It’s a Bug’s Life

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Zoo InternQuest is a seven-week career exploration program for San Diego County high school juniors and seniors. Students have the unique opportunity to meet professionals working for the San Diego Zoo, Safari Park, and Institute for the Conservation Research, learn about their jobs, and then blog about their experience online. Follow their adventures here!

The San Diego Zoo is full of a variety of different creatures of all shapes and sizes. Normally people look at the diverse animals on exhibit and are amazed by how many kinds of animals there are. In reality, those creatures, the ones well-known and equipped with a backbone, only make up one to four percent of the world’s biodiversity! Zoos are dedicated to this very small representation of the life on Earth, but Paige Howorth is working to change that. She has created an Insect House at the San Diego Zoo and works to show people the value of these diverse and important invertebrates.

Her goal is to help the public see the importance of insects and the necessary jobs that they do. She hopes to gain more support and appreciation for these little workers, as well as erase their unfair reputations as nuisances. As an Animal Care Manager, Mrs. Howorth has many responsibilities including curatorial work. Mrs. Howorth organizes the living collection of many insects at the Zoo. She classifies the bugs in the Insect House by their roles as decomposers, gardeners, pollinators, predators, or a combination of these. She pushes for diversity and the inclusion of some of her favorite insects: aquatic bugs, beetles, and ants, especially leaf-cutter ants. Mrs. Howorth oversees the staff, works to reach out to other entomologists in other zoos, brings in, and ships out insects. She even works with the Horticulture department to help raise plants for naturalistic and beneficial environments for the bugs.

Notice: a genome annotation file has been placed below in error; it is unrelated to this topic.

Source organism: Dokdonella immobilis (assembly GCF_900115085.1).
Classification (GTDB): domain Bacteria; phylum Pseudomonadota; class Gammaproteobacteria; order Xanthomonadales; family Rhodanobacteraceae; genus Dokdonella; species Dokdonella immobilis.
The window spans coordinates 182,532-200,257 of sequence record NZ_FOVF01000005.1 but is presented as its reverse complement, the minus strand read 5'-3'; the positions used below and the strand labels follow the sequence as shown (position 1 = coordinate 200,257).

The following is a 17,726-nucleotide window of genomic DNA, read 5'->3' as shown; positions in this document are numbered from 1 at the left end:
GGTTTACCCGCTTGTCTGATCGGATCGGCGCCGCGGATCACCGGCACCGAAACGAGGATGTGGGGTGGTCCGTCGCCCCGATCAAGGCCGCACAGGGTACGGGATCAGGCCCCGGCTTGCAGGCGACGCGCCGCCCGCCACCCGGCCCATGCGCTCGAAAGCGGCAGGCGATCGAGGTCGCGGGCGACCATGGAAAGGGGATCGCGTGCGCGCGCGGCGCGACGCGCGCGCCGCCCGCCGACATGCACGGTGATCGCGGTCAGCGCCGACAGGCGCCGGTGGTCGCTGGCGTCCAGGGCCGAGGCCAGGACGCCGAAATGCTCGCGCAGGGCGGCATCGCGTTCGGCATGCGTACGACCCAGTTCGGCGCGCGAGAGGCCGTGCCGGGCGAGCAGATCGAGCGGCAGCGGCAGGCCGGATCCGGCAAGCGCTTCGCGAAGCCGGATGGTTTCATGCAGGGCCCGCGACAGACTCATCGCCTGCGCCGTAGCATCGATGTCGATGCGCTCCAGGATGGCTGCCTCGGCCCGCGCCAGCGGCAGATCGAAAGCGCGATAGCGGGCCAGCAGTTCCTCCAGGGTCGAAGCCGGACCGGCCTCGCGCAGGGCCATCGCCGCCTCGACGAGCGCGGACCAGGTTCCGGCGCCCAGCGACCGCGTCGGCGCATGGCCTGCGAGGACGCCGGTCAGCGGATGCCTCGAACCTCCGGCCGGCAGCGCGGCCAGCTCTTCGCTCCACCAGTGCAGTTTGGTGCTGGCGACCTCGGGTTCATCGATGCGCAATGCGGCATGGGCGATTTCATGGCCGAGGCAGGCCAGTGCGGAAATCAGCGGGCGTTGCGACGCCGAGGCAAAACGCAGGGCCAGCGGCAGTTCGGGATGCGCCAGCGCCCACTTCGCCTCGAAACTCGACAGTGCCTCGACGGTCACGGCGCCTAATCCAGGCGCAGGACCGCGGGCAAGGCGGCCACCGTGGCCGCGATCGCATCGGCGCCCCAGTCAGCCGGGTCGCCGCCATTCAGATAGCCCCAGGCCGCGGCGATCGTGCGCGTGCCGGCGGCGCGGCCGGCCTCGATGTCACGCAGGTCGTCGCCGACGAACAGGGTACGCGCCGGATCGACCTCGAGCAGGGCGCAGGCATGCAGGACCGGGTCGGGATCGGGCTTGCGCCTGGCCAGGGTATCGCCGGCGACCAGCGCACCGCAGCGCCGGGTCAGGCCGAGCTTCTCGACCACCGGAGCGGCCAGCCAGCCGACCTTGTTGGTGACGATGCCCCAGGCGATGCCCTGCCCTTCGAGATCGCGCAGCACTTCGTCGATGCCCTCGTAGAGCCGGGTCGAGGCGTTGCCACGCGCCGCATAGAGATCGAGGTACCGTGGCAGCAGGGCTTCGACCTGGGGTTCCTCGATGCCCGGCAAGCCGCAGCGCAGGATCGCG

Mrs. Howorth is a woman who has inspired firsts. She worked up through the ranks starting as a Keeper at the San Diego Zoo Safari Park and then becoming a Keeper at the San Diego Zoo in 2003. Now she is the Animal Care Manager of the newly established Entomology department. This department was created in 2009 with Mrs. Howorth’s help. Now the San Diego Zoo is one of the few who have this department dedicated to helping educate people about how to conserve the welfare of insects. In addition to the new Insect House, the Zoo also maintains a new pollinator exhibit. This garden is full of native plants that feed and aid in the breeding of local pollinators. Butterflies, bees, and other insects flock to this garden as a safe haven. So far this is the only conservation work being done directly for native insects. The first and only true insect conservation project is dedicated to helping conserve a butterfly species in Australia. In the future more of these important projects will become more prominent and publicized as Mrs. Howorth continues to pave the way for more work in the Entomology field.

Anyone wanting to follow in this woman’s footsteps has their work cut out for them. She says her job is unique in that she cares for a living collection, where the complicated rearing process of the insects must be done carefully and skillfully. Her job is hard to get because it is so specialized and currently rare. These small hurdles are worth overcoming for anyone like Mrs. Howorth. She loves her job. Many people have asked her if she got stuck with her job because the majority of people cannot understand her passion for insects. Her true calling toward Entomology came when she was taught zoology from an Entomologist during her completion of a Biology degree at the University of Kansas. This teacher of hers introduced her to the wonder and complexity of insects and inspired her to focus on them. She volunteered at the Natural History Museum in Los Angeles and spent six months abroad in Costa Rica on a trip for tropical studies. She encourages anyone who has the opportunity to take a trip such as hers, to do so. Her advice is to go through with the opportunity that scares you, since it has definitely worked out for her. Currently Mrs. Howorth is perusing her Master’s in Entomology and enjoying her pet pink-toed tarantula. She is working hard to introduce insects to people and is truly living a bug’s life.

Denae, Career Team
Fall 2012, week five